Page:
7. Way to be controversial! I’m not being sarcastic, I genuinely mean it. I believe that fostering all types of ideas on this student blog is an excellent way to have a genuine conversation and build persuasive writing skills–which is incredibly important in media communications. I can understand where you are coming from–its hard to understand how sitting at your desk playing a game for countless hours a day could be considered a real job. But, this is the 21st century and lets face it–people make money in very different ways. Think of YouTube. People who make YouTube videos can become YouTube partners and make money from ads that play before their videos. And let me just say this, they are making A LOT of money. Its the same thing with Second Life, people are making a lot of money, also online.
    I don’t believe that it is your right to judge Second Life users based on their decisions to spend their time or money online. Who’s to say that living a life online is less noble than living a life offline? The lines between virtual reality and actual reality are becoming increasingly blurred in this day and age. Second Life is not something to scoff at, its something to marvel at. This is the future, whether we want to accept it or not.

  8. Rudy Omri says:

    Henry,

    I can understand where you are coming from. At first I was also a little skeptical about Second Life especially on investing in virtual items. I won’t spend $50 for a couch that I can’t sit. And spending hours a day talking to someone you have never met before sounds just odd. But then I was like “Wait, I’ve done that before.” In fact I am still doing it now. I have a lot of online friends that I just happened to know through Twitter and music blogs, and I think the situation isn’t much different compared to Second Life. Sometimes when you can’t find people who have the same interest as you in real life, online friends are the way to go (thanks Internet!). All in all, it all comes back to the question “if it is good and harmless, why does it matter?”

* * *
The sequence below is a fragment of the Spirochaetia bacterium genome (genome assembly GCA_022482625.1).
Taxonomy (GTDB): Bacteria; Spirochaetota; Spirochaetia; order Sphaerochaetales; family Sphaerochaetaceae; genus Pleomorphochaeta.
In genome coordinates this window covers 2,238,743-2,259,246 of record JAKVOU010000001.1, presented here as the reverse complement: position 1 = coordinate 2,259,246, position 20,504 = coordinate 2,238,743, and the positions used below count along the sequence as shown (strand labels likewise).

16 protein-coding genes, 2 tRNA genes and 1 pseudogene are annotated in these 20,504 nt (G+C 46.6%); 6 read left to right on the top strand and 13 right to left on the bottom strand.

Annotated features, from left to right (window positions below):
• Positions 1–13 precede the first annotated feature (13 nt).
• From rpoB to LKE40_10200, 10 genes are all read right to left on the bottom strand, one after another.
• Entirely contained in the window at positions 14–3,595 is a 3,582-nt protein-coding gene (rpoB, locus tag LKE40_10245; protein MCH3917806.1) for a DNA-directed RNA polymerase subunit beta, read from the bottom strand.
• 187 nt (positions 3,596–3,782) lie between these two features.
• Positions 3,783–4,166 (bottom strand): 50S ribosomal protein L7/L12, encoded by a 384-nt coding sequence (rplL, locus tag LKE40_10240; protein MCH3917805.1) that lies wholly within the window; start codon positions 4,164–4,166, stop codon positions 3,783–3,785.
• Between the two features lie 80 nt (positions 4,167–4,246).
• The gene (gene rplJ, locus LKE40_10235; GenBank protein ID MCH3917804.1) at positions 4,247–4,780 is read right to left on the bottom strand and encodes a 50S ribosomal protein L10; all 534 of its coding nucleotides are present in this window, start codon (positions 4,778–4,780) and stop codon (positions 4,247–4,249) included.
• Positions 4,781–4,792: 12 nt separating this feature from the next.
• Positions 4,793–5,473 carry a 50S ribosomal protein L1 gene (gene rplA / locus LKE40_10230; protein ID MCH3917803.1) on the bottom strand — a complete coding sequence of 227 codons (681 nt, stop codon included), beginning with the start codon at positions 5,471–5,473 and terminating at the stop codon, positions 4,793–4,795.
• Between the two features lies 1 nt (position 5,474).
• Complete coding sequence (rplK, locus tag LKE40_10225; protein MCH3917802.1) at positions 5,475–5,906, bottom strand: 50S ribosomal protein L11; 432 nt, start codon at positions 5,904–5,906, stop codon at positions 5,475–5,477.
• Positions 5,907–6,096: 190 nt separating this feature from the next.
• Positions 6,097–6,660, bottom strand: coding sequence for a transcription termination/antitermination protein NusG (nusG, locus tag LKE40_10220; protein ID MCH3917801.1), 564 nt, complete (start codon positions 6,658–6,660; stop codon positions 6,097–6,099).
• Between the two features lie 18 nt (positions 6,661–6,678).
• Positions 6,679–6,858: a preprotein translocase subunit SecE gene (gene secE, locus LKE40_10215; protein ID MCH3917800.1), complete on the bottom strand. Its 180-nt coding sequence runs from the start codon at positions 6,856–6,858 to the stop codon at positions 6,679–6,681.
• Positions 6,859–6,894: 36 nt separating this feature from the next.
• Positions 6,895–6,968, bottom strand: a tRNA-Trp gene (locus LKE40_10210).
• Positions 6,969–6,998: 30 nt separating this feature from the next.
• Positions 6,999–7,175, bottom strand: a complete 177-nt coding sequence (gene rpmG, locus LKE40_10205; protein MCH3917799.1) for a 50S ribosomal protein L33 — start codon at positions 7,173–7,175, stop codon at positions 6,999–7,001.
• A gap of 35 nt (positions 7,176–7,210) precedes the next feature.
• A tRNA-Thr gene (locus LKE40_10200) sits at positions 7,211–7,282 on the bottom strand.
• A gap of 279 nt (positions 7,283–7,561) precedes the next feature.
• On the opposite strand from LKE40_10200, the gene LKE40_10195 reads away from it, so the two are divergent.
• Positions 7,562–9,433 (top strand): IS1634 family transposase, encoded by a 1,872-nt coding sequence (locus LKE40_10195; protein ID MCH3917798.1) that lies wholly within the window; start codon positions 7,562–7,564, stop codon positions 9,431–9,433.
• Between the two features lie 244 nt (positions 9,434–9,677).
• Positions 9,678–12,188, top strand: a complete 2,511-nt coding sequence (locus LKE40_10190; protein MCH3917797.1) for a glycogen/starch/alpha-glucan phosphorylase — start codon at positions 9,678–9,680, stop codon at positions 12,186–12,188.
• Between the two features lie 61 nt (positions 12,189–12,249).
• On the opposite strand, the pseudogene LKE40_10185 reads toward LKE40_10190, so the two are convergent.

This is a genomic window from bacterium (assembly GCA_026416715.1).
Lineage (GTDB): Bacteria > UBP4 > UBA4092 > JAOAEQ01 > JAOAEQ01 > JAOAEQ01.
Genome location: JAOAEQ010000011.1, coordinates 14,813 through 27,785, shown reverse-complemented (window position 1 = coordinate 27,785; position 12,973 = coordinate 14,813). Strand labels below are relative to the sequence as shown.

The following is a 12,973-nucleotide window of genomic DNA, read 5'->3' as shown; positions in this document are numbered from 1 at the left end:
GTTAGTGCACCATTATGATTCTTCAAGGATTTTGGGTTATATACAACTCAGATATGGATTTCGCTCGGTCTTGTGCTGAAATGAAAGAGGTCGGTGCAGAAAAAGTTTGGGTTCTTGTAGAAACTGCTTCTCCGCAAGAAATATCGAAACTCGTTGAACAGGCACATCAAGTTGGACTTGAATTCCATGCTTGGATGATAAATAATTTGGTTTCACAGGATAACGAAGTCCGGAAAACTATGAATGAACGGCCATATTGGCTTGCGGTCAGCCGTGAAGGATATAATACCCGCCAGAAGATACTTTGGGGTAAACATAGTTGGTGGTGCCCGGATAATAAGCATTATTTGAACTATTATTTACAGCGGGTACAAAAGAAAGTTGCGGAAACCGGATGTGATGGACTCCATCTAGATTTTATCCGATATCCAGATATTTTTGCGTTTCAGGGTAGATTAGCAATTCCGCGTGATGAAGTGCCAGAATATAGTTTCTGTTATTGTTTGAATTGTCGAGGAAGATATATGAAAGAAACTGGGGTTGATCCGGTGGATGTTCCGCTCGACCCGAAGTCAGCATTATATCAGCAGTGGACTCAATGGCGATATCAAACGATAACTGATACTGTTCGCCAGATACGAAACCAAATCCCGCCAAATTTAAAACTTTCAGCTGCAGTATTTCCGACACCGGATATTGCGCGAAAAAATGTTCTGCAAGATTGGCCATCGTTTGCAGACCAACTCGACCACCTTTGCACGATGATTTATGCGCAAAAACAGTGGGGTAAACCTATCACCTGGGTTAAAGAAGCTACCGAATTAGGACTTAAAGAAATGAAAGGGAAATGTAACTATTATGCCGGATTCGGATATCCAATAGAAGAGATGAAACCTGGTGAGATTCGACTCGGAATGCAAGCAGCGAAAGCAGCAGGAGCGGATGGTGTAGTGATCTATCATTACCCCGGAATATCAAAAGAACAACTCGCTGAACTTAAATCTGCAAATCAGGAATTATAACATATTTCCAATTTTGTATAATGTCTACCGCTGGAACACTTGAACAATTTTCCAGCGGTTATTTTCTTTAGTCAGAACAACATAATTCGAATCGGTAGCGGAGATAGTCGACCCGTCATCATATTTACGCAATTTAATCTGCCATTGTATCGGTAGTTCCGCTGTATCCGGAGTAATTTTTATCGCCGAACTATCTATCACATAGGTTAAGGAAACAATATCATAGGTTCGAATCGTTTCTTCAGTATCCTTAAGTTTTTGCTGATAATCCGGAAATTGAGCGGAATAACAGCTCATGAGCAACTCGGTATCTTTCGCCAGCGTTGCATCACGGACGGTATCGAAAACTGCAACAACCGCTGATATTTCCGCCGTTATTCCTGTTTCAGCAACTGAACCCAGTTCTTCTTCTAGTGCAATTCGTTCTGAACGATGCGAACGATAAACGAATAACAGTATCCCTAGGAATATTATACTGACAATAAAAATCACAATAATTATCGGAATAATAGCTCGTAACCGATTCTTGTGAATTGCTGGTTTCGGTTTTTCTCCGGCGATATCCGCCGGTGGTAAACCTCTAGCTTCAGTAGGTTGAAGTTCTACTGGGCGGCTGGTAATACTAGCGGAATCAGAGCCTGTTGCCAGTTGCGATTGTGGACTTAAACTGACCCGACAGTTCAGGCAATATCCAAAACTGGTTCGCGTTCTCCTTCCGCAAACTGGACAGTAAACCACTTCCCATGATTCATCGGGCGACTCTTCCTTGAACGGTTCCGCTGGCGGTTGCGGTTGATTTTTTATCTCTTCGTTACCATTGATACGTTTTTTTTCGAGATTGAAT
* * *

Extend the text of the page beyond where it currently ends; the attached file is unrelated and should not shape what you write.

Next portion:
9. Henry says:

    Firstly, cheers to all the responses. So many valid points.

    I wish I would’ve checked this sooner. I kind of just ranted, then forgot about it. When I wrote this, I was fresh out of that twitter interaction, and it shows in my writing. Was I too harsh? Probably. However, now that I’ve had time to step back and reflect on this more I still agree with everything I said. I clearly am not a video game guy, and I definitely look down on people that are. Is that a good thing? Obviously not. But I’m not gonna pretend to be politically correct and hide how I feel. This is a blog. Blogs are for opinions. My personal opinion is that video games are a waste of time. I am happy to own that. I guess I’m glad some people are really into them. I’m pretty certain I’m coming across as an asshole. Sorry for that.